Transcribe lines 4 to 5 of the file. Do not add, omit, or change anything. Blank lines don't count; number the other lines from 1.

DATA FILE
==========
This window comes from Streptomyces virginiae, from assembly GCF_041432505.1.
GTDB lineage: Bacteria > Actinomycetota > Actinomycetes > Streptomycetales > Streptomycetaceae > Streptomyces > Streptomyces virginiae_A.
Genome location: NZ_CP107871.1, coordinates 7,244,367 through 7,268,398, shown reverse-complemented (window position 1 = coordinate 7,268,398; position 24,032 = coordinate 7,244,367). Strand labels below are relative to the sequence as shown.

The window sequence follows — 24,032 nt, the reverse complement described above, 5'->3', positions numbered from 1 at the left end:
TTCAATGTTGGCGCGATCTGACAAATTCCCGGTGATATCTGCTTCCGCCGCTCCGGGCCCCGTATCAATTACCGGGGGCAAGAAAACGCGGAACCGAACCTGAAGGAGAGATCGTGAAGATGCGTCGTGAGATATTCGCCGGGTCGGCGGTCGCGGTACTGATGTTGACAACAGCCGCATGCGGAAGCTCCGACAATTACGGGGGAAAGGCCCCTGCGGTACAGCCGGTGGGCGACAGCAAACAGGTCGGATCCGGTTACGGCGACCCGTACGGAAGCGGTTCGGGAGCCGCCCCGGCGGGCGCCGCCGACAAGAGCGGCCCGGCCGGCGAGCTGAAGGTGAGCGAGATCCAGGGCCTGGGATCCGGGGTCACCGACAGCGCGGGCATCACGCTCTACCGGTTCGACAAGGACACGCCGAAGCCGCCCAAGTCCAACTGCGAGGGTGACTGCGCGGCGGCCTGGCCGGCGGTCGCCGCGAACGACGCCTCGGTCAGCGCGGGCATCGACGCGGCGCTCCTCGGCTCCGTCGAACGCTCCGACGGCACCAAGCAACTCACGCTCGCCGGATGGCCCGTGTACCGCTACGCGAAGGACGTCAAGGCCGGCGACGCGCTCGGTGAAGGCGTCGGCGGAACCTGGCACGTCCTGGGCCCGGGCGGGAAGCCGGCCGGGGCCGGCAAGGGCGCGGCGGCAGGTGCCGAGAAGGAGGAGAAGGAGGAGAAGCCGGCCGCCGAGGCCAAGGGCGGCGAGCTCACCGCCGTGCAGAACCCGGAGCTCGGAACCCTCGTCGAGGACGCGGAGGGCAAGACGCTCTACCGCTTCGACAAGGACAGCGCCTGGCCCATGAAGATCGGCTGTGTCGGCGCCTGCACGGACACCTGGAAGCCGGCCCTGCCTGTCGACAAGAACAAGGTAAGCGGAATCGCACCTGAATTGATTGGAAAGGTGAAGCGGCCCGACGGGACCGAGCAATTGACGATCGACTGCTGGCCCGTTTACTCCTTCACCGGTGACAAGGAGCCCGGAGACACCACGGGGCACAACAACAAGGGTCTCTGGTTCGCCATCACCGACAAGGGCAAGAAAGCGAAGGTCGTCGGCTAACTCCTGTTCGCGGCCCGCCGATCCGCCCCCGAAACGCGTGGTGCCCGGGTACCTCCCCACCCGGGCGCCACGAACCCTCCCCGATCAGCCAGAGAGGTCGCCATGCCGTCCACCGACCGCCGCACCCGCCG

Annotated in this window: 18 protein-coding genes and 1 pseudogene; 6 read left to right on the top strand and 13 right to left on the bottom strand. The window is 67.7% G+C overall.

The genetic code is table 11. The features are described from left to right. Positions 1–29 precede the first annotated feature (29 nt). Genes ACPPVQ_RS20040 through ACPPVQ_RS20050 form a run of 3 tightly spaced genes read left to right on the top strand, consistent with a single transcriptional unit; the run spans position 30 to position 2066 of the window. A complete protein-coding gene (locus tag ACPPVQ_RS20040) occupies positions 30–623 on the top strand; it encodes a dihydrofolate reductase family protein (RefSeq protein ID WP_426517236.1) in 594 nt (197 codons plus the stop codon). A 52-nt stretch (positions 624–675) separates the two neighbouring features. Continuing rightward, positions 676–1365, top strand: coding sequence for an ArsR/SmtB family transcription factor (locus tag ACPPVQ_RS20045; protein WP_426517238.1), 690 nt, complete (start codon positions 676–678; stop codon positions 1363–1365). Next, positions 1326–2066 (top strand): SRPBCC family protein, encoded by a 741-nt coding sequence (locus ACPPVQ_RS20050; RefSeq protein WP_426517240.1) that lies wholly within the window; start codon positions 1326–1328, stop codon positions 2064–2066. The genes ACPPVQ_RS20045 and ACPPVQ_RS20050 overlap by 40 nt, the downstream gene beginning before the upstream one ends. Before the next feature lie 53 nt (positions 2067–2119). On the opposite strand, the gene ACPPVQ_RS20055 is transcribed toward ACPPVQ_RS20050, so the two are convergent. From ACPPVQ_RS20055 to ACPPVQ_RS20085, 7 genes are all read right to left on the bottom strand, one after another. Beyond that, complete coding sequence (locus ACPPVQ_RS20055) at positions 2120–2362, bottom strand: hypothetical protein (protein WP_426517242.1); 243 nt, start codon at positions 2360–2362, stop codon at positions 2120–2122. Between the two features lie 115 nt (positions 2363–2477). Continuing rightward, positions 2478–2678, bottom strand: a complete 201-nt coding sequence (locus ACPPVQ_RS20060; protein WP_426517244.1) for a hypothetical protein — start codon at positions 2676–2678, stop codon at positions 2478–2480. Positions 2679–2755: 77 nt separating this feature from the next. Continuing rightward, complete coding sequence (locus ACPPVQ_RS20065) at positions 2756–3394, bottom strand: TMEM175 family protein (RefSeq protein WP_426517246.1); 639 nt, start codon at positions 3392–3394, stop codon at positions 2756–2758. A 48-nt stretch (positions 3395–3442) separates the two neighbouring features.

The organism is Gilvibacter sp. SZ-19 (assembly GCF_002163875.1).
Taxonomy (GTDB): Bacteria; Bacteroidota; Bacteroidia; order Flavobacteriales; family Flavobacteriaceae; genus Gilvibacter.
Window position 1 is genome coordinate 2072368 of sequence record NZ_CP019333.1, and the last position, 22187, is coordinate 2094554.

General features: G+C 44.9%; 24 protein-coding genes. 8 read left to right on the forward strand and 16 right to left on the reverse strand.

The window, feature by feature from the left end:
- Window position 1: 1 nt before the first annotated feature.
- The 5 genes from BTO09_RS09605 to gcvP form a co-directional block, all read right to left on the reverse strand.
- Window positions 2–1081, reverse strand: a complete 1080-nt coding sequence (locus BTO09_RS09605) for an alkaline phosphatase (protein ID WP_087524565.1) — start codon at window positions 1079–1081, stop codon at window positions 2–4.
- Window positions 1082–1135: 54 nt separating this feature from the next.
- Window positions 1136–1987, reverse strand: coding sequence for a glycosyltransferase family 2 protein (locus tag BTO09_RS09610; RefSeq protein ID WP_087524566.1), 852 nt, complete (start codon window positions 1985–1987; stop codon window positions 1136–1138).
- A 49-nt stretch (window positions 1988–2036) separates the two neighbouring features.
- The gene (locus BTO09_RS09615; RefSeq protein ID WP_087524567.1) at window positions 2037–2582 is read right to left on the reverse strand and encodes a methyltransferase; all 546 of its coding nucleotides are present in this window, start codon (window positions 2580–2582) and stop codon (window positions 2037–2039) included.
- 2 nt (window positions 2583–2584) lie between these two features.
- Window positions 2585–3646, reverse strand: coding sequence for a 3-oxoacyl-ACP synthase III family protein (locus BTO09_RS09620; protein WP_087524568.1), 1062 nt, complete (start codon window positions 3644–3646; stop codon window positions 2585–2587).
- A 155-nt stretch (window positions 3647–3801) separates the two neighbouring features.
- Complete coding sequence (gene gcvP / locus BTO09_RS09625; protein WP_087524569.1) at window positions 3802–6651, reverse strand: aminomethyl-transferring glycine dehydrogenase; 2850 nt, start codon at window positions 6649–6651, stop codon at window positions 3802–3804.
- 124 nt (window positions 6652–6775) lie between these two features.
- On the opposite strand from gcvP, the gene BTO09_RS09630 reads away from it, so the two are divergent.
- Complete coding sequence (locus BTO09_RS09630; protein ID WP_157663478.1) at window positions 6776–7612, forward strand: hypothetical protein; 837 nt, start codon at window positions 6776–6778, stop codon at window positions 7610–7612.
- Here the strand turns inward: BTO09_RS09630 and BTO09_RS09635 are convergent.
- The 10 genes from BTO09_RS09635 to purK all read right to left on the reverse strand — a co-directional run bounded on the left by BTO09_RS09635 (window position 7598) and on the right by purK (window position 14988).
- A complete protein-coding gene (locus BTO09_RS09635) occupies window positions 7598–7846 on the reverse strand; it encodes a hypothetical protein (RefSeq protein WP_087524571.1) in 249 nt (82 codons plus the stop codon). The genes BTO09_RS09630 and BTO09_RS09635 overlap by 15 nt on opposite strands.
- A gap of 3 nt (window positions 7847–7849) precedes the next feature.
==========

The window sequence follows — 24,032 nt, the reverse complement described above, 5'->3', positions numbered from 1 at the left end:
TTCAATGTTGGCGCGATCTGACAAATTCCCGGTGATATCTGCTTCCGCCGCTCCGGGCCCCGTATCAATTACCGGGGGCAAGAAAACGCGGAACCGAACCTGAAGGAGAGATCGTGAAGATGCGTCGTGAGATATTCGCCGGGTCGGCGGTCGCGGTACTGATGTTGACAACAGCCGCATGCGGAAGCTCCGACAATTACGGGGGAAAGGCCCCTGCGGTACAGCCGGTGGGCGACAGCAAACAGGTCGGATCCGGTTACGGCGACCCGTACGGAAGCGGTTCGGGAGCCGCCCCGGCGGGCGCCGCCGACAAGAGCGGCCCGGCCGGCGAGCTGAAGGTGAGCGAGATCCAGGGCCTGGGATCCGGGGTCACCGACAGCGCGGGCATCACGCTCTACCGGTTCGACAAGGACACGCCGAAGCCGCCCAAGTCCAACTGCGAGGGTGACTGCGCGGCGGCCTGGCCGGCGGTCGCCGCGAACGACGCCTCGGTCAGCGCGGGCATCGACGCGGCGCTCCTCGGCTCCGTCGAACGCTCCGACGGCACCAAGCAACTCACGCTCGCCGGATGGCCCGTGTACCGCTACGCGAAGGACGTCAAGGCCGGCGACGCGCTCGGTGAAGGCGTCGGCGGAACCTGGCACGTCCTGGGCCCGGGCGGGAAGCCGGCCGGGGCCGGCAAGGGCGCGGCGGCAGGTGCCGAGAAGGAGGAGAAGGAGGAGAAGCCGGCCGCCGAGGCCAAGGGCGGCGAGCTCACCGCCGTGCAGAACCCGGAGCTCGGAACCCTCGTCGAGGACGCGGAGGGCAAGACGCTCTACCGCTTCGACAAGGACAGCGCCTGGCCCATGAAGATCGGCTGTGTCGGCGCCTGCACGGACACCTGGAAGCCGGCCCTGCCTGTCGACAAGAACAAGGTAAGCGGAATCGCACCTGAATTGATTGGAAAGGTGAAGCGGCCCGACGGGACCGAGCAATTGACGATCGACTGCTGGCCCGTTTACTCCTTCACCGGTGACAAGGAGCCCGGAGACACCACGGGGCACAACAACAAGGGTCTCTGGTTCGCCATCACCGACAAGGGCAAGAAAGCGAAGGTCGTCGGCTAACTCCTGTTCGCGGCCCGCCGATCCGCCCCCGAAACGCGTGGTGCCCGGGTACCTCCCCACCCGGGCGCCACGAACCCTCCCCGATCAGCCAGAGAGGTCGCCATGCCGTCCACCGACCGCCGCACCCGCCG